Rise in ACP Finds – A Reminder to Stay Alert

Statewide

To My Fellow Citrus Industry Members,

In the past few months, we have seen sporadic Asian citrus psyllid (ACP) detections popping up across California. While the citrus industry’s efforts have thus far kept Huanglongbing (HLB) out of commercial groves, these recent ACP detections are a reminder that we cannot let our guard down. The most effective way to prevent the spread of HLB is to keep psyllids out of our orchards.

After ACP detections in multiple counties (Kern, Madera, San Luis Obispo, Santa Barbara, Santa Clara, Tulare, Contra Costa and others) were confirmed earlier this fall — including areas with historically low ACP activity — the Citrus Pest & Disease Prevention Committee is encouraging all growers to stay informed, scout for ACP and treat when advised.

The recommendations outlined in the Voluntary Grower Response Plan, developed collaboratively by growers and scientists, represent the most effective tools known to the citrus industry at this time and are meant to supplement the California Department of Food and Agriculture’s required regulatory response. You can help prevent the spread of ACP by following these best practices, participating in recommended winter treatments and ensuring haulers and transporters are tarping loads.

While we should expect to see this type of “flare up” occasionally, we need to remain vigilant – even when things are quiet – to ensure we continue to stay on top of this elusive pest and the dangerous disease it spreads. The upfront cost to manage ACP is much less than the potential hit to our industry if HLB spreads throughout the state. To date, HLB has only been identified in backyard citrus trees in Los Angeles, Orange, Riverside and San Bernardino counties, and hasn’t made its way into a commercial citrus grove yet. To keep HLB out of commercial citrus, psyllid control is especially critical this season with warmer weather encouraging more pests.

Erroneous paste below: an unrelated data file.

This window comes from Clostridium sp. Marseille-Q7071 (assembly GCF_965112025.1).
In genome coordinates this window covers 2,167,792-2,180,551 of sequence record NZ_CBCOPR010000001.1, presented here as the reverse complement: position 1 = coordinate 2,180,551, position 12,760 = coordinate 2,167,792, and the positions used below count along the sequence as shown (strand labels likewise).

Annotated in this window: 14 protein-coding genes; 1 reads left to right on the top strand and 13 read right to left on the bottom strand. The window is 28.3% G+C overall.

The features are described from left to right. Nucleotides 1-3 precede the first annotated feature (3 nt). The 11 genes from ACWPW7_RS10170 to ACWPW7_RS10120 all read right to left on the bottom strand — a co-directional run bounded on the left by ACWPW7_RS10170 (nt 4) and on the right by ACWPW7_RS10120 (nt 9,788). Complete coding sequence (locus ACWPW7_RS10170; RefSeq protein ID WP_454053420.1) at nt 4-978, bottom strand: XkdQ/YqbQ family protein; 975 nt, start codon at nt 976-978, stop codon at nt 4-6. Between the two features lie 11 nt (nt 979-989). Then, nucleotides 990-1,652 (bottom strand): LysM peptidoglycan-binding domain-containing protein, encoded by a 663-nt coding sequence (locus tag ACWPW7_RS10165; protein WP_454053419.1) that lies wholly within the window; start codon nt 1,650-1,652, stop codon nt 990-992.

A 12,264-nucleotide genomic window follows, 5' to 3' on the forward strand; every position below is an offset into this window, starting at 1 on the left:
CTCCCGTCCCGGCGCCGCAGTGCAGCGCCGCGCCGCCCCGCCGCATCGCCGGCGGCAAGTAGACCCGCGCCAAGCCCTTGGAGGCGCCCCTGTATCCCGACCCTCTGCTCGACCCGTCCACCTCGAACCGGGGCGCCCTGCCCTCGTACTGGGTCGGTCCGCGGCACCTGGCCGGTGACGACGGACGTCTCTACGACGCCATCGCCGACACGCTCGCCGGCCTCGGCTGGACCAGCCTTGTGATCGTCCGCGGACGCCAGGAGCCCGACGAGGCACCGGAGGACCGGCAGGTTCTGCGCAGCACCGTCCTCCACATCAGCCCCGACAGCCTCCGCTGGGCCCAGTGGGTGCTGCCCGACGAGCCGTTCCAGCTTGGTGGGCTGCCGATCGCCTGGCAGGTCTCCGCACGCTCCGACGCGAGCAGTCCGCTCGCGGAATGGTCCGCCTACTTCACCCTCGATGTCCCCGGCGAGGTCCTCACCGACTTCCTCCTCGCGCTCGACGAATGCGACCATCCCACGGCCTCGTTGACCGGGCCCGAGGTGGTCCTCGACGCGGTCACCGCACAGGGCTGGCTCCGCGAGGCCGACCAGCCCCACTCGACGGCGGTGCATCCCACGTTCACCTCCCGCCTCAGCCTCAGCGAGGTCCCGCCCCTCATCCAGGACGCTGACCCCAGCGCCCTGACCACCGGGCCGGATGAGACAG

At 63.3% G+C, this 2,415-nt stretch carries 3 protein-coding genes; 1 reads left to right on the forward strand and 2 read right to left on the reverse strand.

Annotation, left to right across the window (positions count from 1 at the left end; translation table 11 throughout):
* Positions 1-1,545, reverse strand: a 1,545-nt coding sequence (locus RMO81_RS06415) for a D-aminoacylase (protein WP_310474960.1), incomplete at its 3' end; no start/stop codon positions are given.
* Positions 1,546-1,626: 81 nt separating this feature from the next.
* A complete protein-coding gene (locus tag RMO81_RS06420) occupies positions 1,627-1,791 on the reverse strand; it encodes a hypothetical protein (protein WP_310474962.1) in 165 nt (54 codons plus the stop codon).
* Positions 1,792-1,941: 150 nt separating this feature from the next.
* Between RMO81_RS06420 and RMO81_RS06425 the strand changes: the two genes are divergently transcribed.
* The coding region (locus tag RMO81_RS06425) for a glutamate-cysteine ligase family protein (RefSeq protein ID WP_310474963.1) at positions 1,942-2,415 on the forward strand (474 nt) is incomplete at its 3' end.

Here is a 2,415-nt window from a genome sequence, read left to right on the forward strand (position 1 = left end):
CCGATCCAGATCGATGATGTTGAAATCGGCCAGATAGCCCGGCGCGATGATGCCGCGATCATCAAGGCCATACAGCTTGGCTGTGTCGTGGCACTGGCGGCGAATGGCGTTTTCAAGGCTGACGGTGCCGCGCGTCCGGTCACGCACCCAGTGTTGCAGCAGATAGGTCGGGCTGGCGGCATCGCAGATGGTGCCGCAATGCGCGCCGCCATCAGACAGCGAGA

Here is what you can do:

  • Follow the best practices outlined in the Voluntary Grower Response Plan for Huanglongbing
  • Participate in treatment strategies recommended by the University of California (UC)
  • Adhere to tarping regulations that help keep pests from hitching a ride to new areas of the state

Visit citrusinsider.org for more information and resources on the voluntary grower best practices, tarping regulations and UC treatment recommendations.

Questions?
Contact your regional grower liaison for the latest information on detections near you and coordinated or area-wide treatment schedules. Find your grower liaison here.

Let’s work together to protect California citrus for your businesses, neighbors and generations to come.

Sincerely,
Jim Gorden
Chair, Citrus Pest & Disease Prevention Committee


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